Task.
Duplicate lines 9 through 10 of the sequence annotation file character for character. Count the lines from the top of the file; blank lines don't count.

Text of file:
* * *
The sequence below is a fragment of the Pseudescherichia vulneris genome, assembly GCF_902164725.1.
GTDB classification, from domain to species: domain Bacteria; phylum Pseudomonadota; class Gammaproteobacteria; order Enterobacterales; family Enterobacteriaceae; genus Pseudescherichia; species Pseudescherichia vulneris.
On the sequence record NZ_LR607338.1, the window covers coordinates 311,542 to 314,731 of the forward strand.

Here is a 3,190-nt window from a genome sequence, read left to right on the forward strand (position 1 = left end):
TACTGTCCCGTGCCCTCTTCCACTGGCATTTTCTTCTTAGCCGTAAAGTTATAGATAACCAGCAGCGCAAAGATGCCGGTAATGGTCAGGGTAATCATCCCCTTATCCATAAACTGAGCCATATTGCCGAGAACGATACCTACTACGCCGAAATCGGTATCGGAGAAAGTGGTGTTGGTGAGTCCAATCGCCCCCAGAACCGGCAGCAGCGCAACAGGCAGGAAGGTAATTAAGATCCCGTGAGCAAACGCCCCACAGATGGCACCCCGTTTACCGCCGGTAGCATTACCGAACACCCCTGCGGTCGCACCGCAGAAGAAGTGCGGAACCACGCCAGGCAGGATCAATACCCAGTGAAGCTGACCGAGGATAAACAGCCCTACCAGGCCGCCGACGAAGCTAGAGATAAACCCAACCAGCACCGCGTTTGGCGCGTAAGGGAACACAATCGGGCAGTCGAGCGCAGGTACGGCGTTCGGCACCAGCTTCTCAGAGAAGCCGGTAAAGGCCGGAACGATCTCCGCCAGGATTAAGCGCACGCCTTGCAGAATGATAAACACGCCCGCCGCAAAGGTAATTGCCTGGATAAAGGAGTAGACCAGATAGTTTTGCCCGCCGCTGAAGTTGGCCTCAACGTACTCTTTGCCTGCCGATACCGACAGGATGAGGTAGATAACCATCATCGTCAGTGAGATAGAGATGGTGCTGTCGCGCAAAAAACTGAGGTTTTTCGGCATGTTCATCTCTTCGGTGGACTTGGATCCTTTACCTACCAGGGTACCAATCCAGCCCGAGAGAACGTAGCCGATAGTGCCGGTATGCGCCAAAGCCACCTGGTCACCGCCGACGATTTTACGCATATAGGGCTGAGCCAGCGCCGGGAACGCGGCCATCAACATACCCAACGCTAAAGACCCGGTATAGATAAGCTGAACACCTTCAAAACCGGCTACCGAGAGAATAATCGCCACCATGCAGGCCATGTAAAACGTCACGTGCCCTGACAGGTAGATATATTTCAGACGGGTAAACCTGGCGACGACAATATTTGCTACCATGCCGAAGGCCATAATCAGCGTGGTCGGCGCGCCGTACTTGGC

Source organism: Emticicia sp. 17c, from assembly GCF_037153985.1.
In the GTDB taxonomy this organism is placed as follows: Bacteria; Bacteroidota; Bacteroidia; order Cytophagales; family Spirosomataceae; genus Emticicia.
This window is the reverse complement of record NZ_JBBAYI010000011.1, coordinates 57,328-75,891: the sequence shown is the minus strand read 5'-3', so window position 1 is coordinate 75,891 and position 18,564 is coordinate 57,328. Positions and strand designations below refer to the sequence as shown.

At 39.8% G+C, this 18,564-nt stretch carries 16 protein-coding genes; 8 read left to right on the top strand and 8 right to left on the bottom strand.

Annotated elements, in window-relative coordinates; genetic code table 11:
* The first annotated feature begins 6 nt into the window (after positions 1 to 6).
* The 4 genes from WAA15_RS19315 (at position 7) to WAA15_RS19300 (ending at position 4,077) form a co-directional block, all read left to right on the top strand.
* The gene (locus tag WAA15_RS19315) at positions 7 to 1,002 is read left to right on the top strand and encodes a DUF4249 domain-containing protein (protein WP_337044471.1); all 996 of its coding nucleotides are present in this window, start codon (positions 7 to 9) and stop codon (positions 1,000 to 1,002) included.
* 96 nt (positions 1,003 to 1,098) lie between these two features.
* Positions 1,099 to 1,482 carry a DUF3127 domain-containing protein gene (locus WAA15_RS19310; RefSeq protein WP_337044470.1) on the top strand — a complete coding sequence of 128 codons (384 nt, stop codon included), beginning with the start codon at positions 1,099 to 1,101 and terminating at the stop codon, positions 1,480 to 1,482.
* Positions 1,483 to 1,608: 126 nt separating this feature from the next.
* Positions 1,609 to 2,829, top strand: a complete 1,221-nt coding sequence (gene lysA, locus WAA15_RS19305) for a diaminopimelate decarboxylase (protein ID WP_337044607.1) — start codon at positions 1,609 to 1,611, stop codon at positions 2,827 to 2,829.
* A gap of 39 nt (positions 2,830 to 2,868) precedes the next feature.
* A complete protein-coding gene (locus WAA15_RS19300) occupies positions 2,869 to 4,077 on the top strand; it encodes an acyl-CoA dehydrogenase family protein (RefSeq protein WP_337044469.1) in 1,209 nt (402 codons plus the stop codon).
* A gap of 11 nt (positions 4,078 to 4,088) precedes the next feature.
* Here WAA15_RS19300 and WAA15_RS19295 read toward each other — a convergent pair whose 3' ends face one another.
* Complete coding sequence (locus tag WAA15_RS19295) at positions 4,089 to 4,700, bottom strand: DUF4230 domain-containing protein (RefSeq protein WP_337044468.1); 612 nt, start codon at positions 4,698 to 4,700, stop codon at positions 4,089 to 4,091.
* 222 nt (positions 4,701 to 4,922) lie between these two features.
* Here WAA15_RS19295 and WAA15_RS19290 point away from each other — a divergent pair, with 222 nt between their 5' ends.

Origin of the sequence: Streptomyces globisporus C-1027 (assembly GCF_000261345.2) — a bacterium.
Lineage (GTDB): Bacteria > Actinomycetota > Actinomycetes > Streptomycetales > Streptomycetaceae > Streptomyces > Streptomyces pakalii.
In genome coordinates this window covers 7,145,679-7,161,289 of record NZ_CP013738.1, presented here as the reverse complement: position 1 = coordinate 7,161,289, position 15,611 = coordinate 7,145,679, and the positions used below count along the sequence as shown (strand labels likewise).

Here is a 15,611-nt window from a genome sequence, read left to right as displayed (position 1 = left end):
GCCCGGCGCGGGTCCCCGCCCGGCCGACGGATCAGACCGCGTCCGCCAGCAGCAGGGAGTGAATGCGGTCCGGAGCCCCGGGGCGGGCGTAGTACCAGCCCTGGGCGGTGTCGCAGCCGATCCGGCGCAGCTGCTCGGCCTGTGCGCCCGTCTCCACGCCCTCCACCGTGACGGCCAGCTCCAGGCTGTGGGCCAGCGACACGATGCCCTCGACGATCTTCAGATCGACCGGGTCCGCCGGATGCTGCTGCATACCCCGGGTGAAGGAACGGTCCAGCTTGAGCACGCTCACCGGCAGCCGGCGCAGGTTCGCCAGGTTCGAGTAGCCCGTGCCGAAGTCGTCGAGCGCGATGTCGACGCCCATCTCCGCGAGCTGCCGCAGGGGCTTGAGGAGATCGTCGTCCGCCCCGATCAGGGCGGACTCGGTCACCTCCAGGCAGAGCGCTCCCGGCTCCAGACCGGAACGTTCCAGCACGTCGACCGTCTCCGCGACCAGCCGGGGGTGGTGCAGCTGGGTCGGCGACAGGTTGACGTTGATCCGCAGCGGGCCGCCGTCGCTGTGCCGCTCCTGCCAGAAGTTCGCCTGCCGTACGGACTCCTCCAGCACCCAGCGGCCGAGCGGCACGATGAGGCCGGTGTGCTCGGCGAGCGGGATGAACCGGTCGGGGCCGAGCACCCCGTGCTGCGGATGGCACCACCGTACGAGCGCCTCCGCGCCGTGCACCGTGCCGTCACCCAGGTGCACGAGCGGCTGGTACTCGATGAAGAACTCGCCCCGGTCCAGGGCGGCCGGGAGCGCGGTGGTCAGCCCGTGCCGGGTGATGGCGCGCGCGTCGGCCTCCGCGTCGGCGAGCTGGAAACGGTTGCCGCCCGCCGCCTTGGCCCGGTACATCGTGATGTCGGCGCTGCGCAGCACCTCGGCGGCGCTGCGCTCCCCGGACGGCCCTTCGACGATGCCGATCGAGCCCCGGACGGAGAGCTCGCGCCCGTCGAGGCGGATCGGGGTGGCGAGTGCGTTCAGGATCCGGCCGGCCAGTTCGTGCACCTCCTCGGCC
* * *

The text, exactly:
At 39.8% G+C, this 18,564-nt stretch carries 16 protein-coding genes; 8 read left to right on the top strand and 8 right to left on the bottom strand.

Annotated elements, in window-relative coordinates; genetic code table 11: